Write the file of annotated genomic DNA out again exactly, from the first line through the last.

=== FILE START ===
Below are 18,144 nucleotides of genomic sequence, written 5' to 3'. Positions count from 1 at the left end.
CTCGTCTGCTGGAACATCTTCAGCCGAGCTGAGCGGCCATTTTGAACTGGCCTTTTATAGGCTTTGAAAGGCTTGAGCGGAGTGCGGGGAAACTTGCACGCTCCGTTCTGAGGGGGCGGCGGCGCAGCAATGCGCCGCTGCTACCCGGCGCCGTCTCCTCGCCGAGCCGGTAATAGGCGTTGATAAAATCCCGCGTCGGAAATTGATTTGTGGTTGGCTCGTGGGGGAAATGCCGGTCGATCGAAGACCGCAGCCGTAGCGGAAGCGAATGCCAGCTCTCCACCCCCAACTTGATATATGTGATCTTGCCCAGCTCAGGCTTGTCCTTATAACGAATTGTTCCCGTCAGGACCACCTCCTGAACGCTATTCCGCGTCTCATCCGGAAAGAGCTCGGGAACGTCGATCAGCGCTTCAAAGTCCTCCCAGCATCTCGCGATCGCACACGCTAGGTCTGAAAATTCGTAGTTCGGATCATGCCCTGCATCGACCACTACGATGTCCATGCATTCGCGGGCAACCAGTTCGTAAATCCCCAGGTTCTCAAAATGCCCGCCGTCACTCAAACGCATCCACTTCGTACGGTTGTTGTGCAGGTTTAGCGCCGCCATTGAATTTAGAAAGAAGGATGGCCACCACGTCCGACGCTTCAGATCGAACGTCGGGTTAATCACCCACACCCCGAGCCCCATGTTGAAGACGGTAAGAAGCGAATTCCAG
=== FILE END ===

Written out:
Below are 18,144 nucleotides of genomic sequence, written 5' to 3'. Positions count from 1 at the left end.
CTCGTCTGCTGGAACATCTTCAGCCGAGCTGAGCGGCCATTTTGAACTGGCCTTTTATAGGCTTTGAAAGGCTTGAGCGGAGTGCGGGGAAACTTGCACGCTCCGTTCTGAGGGGGCGGCGGCGCAGCAATGCGCCGCTGCTACCCGGCGCCGTCTCCTCGCCGAGCCGGTAATAGGCGTTGATAAAATCCCGCGTCGGAAATTGATTTGTGGTTGGCTCGTGGGGGAAATGCCGGTCGATCGAAGACCGCAGCCGTAGCGGAAGCGAATGCCAGCTCTCCACCCCCAACTTGATATATGTGATCTTGCCCAGCTCAGGCTTGTCCTTATAACGAATTGTTCCCGTCAGGACCACCTCCTGAACGCTATTCCGCGTCTCATCCGGAAAGAGCTCGGGAACGTCGATCAGCGCTTCAAAGTCCTCCCAGCATCTCGCGATCGCACACGCTAGGTCTGAAAATTCGTAGTTCGGATCATGCCCTGCATCGACCACTACGATGTCCATGCATTCGCGGGCAACCAGTTCGTAAATCCCCAGGTTCTCAAAATGCCCGCCGTCACTCAAACGCATCCACTTCGTACGGTTGTTGTGCAGGTTTAGCGCCGCCATTGAATTTAGAAAGAAGGATGGCCACCACGTCCGACGCTTCAGATCGAACGTCGGGTTAATCACCCACACCCCGAGCCCCATGTTGAAGACGGTAAGAAGCGAATTCCAG